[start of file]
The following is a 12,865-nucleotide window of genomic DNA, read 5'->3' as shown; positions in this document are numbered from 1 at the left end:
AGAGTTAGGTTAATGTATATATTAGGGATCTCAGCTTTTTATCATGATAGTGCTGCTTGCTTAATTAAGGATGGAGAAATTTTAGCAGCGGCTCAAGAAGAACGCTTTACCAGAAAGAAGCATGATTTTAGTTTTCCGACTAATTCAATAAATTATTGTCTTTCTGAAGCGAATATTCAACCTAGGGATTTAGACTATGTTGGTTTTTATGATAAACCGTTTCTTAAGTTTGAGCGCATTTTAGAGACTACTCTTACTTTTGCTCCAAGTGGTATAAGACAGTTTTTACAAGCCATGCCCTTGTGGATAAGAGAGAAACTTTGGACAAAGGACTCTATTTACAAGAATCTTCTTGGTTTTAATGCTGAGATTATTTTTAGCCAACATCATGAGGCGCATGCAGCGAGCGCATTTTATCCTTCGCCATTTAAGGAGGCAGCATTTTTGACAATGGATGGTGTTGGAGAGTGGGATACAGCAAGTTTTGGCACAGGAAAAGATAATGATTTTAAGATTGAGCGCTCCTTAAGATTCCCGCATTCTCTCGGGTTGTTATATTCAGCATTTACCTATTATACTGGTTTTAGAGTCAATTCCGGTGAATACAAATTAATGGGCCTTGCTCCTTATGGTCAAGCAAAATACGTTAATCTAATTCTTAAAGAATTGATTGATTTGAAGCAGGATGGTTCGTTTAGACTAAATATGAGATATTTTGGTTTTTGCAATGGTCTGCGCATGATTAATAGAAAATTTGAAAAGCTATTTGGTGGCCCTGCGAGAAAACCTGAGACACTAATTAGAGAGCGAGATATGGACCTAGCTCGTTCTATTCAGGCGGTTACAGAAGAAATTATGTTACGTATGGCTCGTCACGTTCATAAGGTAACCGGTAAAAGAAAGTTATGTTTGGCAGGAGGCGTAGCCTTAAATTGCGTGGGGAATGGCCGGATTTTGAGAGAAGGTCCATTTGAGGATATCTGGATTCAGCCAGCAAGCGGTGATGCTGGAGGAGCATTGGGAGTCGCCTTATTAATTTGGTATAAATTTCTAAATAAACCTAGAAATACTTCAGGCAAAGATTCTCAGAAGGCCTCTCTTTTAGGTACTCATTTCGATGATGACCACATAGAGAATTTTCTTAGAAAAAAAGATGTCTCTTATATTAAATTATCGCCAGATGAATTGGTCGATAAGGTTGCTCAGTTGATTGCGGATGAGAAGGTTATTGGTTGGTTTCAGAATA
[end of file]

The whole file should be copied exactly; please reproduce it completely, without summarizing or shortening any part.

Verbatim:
The following is a 12,865-nucleotide window of genomic DNA, read 5'->3' as shown; positions in this document are numbered from 1 at the left end:
AGAGTTAGGTTAATGTATATATTAGGGATCTCAGCTTTTTATCATGATAGTGCTGCTTGCTTAATTAAGGATGGAGAAATTTTAGCAGCGGCTCAAGAAGAACGCTTTACCAGAAAGAAGCATGATTTTAGTTTTCCGACTAATTCAATAAATTATTGTCTTTCTGAAGCGAATATTCAACCTAGGGATTTAGACTATGTTGGTTTTTATGATAAACCGTTTCTTAAGTTTGAGCGCATTTTAGAGACTACTCTTACTTTTGCTCCAAGTGGTATAAGACAGTTTTTACAAGCCATGCCCTTGTGGATAAGAGAGAAACTTTGGACAAAGGACTCTATTTACAAGAATCTTCTTGGTTTTAATGCTGAGATTATTTTTAGCCAACATCATGAGGCGCATGCAGCGAGCGCATTTTATCCTTCGCCATTTAAGGAGGCAGCATTTTTGACAATGGATGGTGTTGGAGAGTGGGATACAGCAAGTTTTGGCACAGGAAAAGATAATGATTTTAAGATTGAGCGCTCCTTAAGATTCCCGCATTCTCTCGGGTTGTTATATTCAGCATTTACCTATTATACTGGTTTTAGAGTCAATTCCGGTGAATACAAATTAATGGGCCTTGCTCCTTATGGTCAAGCAAAATACGTTAATCTAATTCTTAAAGAATTGATTGATTTGAAGCAGGATGGTTCGTTTAGACTAAATATGAGATATTTTGGTTTTTGCAATGGTCTGCGCATGATTAATAGAAAATTTGAAAAGCTATTTGGTGGCCCTGCGAGAAAACCTGAGACACTAATTAGAGAGCGAGATATGGACCTAGCTCGTTCTATTCAGGCGGTTACAGAAGAAATTATGTTACGTATGGCTCGTCACGTTCATAAGGTAACCGGTAAAAGAAAGTTATGTTTGGCAGGAGGCGTAGCCTTAAATTGCGTGGGGAATGGCCGGATTTTGAGAGAAGGTCCATTTGAGGATATCTGGATTCAGCCAGCAAGCGGTGATGCTGGAGGAGCATTGGGAGTCGCCTTATTAATTTGGTATAAATTTCTAAATAAACCTAGAAATACTTCAGGCAAAGATTCTCAGAAGGCCTCTCTTTTAGGTACTCATTTCGATGATGACCACATAGAGAATTTTCTTAGAAAAAAAGATGTCTCTTATATTAAATTATCGCCAGATGAATTGGTCGATAAGGTTGCTCAGTTGATTGCGGATGAGAAGGTTATTGGTTGGTTTCAGAATA